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Segnosaurus

SEG - noh - SAW - rus

Segnosauria/Therizinosauridae
Copyright 2007

Field Notes

Name Means: "Slow lizard"
Length: 19 feet 6 inches (6 m)
Diet: Carnivore (Meat-Eater)
Time: Late Cretaceous
Location: Mongolia

Few dinosaurs have caused as much speculation and debate among paleontologists as Segnosaurus. It has taken a long time to work out exactly what kind of dinosaur it was. Segnosaurus had a highly unusual collection of features that resembled bits of many other dinosaurs and dinosaur groups, combined with some uncommon characteristics only found in Segnosaurus and its close relatives, the segnosaurs.

The front of the snout of Segnosaurus was toothless and may have supported a beak, as in some ornithischian dinosaurs. Segnosaurus also had a hip arrangement similar to that of the ornithischians. The current consensus is that Segnosaurus and its close relatives Erlikosaurus, Nanshiungosaurus, and Enigmosaurus form a strange group of theropod dinosaurs. Features they share include a three-fingered hand; a four-toed foot; toes and fingers with curved claws; and a high, narrow skull. Curiously, the jaw curved downward and had rows of small pointed teeth along each side. This feature is also seen in the other segnosaurs.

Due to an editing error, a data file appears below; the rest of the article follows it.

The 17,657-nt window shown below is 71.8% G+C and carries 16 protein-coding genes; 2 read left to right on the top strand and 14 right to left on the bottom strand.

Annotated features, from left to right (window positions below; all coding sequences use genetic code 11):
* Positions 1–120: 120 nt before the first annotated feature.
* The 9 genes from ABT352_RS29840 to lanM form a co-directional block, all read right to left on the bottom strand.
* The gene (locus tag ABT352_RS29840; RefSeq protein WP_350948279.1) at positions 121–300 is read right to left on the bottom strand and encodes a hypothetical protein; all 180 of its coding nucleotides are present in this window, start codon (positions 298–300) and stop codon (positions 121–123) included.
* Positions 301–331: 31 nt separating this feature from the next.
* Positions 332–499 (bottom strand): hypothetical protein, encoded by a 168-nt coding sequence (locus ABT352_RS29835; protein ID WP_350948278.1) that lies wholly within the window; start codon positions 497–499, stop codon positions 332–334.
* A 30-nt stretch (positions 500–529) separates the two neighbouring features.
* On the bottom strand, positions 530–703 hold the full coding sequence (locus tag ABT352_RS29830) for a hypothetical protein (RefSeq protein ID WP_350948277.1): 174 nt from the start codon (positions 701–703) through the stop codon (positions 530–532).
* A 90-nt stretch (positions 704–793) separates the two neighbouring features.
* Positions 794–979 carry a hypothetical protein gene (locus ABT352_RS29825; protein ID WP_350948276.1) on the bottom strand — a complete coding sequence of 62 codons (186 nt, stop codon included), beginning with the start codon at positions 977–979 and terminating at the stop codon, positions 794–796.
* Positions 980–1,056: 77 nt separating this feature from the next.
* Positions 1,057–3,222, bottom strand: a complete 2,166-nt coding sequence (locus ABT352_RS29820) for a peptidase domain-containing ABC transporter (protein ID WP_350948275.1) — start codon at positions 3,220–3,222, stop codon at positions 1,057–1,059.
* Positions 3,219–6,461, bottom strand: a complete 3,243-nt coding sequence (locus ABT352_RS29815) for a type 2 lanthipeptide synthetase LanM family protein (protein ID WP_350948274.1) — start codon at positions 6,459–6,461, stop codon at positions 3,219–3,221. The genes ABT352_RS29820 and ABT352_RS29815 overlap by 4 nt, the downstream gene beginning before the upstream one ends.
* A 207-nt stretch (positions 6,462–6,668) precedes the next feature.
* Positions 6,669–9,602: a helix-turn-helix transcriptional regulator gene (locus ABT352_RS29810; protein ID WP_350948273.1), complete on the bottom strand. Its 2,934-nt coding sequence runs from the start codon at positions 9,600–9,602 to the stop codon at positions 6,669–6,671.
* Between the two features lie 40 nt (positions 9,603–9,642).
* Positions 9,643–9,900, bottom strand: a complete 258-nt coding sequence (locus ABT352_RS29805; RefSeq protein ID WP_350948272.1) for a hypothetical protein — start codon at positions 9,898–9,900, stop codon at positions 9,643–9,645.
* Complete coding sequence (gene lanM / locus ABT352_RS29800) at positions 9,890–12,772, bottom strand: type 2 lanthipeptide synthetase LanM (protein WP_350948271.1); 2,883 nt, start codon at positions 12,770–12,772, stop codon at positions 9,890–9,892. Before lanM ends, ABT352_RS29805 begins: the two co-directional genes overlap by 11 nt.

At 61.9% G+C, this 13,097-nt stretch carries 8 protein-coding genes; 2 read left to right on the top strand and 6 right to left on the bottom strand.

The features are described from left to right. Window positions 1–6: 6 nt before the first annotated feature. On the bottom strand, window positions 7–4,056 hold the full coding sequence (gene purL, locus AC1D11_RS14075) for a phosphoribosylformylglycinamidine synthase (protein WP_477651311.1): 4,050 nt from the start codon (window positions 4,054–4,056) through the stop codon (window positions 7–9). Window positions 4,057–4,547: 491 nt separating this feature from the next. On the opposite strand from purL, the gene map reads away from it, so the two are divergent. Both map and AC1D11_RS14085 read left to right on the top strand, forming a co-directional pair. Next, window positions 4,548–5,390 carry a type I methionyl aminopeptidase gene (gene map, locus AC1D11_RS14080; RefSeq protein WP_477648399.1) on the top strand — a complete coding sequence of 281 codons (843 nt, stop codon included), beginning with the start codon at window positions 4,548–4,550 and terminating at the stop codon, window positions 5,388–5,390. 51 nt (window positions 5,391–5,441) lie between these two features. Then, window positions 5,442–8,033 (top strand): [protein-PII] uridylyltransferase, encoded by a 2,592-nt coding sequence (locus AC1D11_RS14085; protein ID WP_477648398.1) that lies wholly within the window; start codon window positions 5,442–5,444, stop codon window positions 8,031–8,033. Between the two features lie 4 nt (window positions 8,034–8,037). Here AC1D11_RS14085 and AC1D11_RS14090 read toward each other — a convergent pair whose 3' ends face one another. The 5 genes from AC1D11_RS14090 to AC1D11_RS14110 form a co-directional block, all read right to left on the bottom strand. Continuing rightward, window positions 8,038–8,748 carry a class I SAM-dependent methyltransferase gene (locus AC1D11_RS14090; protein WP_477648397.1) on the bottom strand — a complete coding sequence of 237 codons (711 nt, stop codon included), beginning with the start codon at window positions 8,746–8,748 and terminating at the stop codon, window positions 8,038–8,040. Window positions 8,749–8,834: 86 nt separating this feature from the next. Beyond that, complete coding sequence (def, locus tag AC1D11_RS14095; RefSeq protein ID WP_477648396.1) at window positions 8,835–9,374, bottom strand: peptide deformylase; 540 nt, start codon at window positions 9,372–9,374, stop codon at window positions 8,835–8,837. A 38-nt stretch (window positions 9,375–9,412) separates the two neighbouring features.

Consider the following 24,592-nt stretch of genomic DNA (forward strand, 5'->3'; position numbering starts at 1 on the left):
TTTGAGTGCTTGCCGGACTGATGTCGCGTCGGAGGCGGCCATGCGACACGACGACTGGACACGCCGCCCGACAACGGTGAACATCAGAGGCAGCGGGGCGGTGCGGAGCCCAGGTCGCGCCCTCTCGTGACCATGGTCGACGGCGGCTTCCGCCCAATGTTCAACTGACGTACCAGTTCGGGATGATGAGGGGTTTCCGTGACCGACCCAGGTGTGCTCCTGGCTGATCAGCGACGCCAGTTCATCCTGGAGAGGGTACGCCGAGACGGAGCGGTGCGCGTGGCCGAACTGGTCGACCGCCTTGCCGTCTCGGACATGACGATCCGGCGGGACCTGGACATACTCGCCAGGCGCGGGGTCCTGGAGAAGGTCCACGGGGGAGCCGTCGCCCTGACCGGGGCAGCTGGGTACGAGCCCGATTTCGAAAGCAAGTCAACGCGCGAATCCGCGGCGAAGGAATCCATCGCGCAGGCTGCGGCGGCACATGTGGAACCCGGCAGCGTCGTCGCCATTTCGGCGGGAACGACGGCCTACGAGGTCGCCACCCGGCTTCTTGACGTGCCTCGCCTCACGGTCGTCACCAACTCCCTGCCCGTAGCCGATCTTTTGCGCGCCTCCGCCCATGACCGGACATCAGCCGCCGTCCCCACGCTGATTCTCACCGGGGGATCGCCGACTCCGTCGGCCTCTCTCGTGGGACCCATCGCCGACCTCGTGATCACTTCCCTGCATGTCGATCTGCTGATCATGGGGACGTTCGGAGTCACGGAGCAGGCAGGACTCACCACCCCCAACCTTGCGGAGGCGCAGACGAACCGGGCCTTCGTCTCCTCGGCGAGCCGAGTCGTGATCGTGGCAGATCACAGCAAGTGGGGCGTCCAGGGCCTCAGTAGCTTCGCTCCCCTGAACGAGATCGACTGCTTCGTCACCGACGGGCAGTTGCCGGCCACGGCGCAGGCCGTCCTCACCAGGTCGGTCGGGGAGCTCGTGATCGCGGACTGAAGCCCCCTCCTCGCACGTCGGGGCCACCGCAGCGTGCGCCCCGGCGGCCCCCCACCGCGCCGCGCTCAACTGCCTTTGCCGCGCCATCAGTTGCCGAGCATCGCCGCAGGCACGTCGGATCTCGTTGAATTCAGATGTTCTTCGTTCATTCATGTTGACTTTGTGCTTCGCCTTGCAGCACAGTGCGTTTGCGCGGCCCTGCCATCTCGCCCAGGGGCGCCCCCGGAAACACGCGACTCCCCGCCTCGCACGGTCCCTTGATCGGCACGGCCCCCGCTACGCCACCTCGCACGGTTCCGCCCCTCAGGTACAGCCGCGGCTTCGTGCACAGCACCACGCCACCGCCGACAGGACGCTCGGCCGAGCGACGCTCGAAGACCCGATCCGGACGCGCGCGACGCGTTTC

Exactly what use this strange combination of features was to Segnosaurus is widely debated. It has been suggested that it was a plant-eater descended from a meat-eating ancestor or, perhaps, a specialist termite hunter that used its huge claws to rip open termite nests. Alternatively, it may have been a specialist fish-hunting dinosaur, hooking fish out of the water with its claws.

Segnosaurus is a relatively new dinosaur, described in 1979, and known only from fragments and isolated bones. This makes it difficult to understand what it was really like. Mongolia and China have produced many unusual theropods, such as Segnosaurus, from late Cretaceous deposits. These groups are not found anywhere else, indicating that what is now central Asia was isolated from the rest of the world by mountains and seas for most of the later Mesozoic era.

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